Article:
No stone, or boulder, left unturned to clear highway

Of all the damage caused by ex-Tropical Cyclone Jasper, arguably the most imposing was the 300-tonne boulder that cut the Captain Cook Highway near Rex Lookout between Cairns and Port Douglas.

The monster rock was deposited on the road after more than a metre of rain fell in less than a week following the coastal crossing of Jasper on 13 December 2023 just north of Port Douglas.

The record deluge triggered significant landslips, severely damaging the road at multiple locations and closing a 27-kilometre section of the highway between Buchan Point and Oak Beach. 

Motorists who would normally use the highway to travel from Cairns to the idyllic tourist mecca of Port Douglas were forced to detour through an inland route via Mareeba and Mount Molloy, adding roughly an hour of travel time and 80 kilometres to the trip.

Transport and Main Roads (TMR) crews faced the massive challenge of repairing the road to allow freight and other critical supplies to move between Cairns and Port Douglas, and doing so in time for the recommencement of school.

Once deemed safe to attend the highway, TMR crews reviewed the damage and made urgent repairs to restore access to affected communities.

These assessments also revealed the enormity of the task ahead to get the road fully operational once again.

More than 120 landslips and areas of coastal undermining had to be cleared, and about 50 culverts were either blocked with debris or required repairs.

And, of course, that boulder.

Dealing with a boulder the size of the one at Oak Beach – estimated at 300 tonnes – was a first. 

Logistical challenges, including removing the boulder without causing further damage to the road and transporting materials to a temporary stockpile, meant conventional removal methods were off the table.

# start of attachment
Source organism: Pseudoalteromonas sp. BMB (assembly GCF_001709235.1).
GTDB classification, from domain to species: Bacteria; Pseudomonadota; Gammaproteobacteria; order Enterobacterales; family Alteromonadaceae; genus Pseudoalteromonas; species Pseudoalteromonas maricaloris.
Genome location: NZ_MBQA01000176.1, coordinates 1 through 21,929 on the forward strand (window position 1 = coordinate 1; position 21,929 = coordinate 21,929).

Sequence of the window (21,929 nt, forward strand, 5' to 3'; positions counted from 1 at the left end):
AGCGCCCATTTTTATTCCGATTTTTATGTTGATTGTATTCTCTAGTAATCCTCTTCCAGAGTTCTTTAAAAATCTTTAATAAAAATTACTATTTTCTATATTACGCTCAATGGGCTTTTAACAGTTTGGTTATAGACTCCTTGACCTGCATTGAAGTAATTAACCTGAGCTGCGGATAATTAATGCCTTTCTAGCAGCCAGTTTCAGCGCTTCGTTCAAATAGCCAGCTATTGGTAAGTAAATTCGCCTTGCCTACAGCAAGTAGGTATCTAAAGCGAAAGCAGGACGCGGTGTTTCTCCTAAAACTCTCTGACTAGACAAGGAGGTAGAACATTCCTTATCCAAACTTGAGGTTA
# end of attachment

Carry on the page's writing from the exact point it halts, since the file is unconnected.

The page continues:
But Queenslanders are renowned for rising to a challenge, and TMR crews proved equal to the occasion, leaving no stone unturned to reopen the highway.

TMR brought in ‘shot firers’, experts typically seen in the mining and quarrying industries, to skilfully manage the use of explosives to break the rock into manageable pieces without damaging the road.

Parts of the boulder lodged in the slope adjacent to the road were extracted using an excavator with a rock breaker mounted on a constructed ramp and platform to carefully control fragmentation and fall.

The entire process was carried out in an impressively swift four weeks. 

With emergency roadworks complete, the Captain Cook Highway between Buchan Point and Oak Beach reopened earlier than expected on 20 January 2024, just five weeks after the major landslips blocked access.

Approximately 65 pieces of heavy machinery, 15 trucks and close to 100 personnel swung into action to remove tens of thousands of tonnes of mud and debris from the road.

All of the smaller landslips were cleared prior to the road reopening, with about 75 per cent of the larger landslips cleared and ready for stabilisation activities should they be required. 

Road users can now travel between Cairns and Port Douglas via the coastal route, although several single-lane sections remain under traffic control.

Damage assessments and geotechnical investigations will continue over the coming months, and a significant program of reconstruction works will be required across the region.

Assistance will be provided through the jointly funded Commonwealth-state Disaster Recovery Funding Arrangements (DRFA).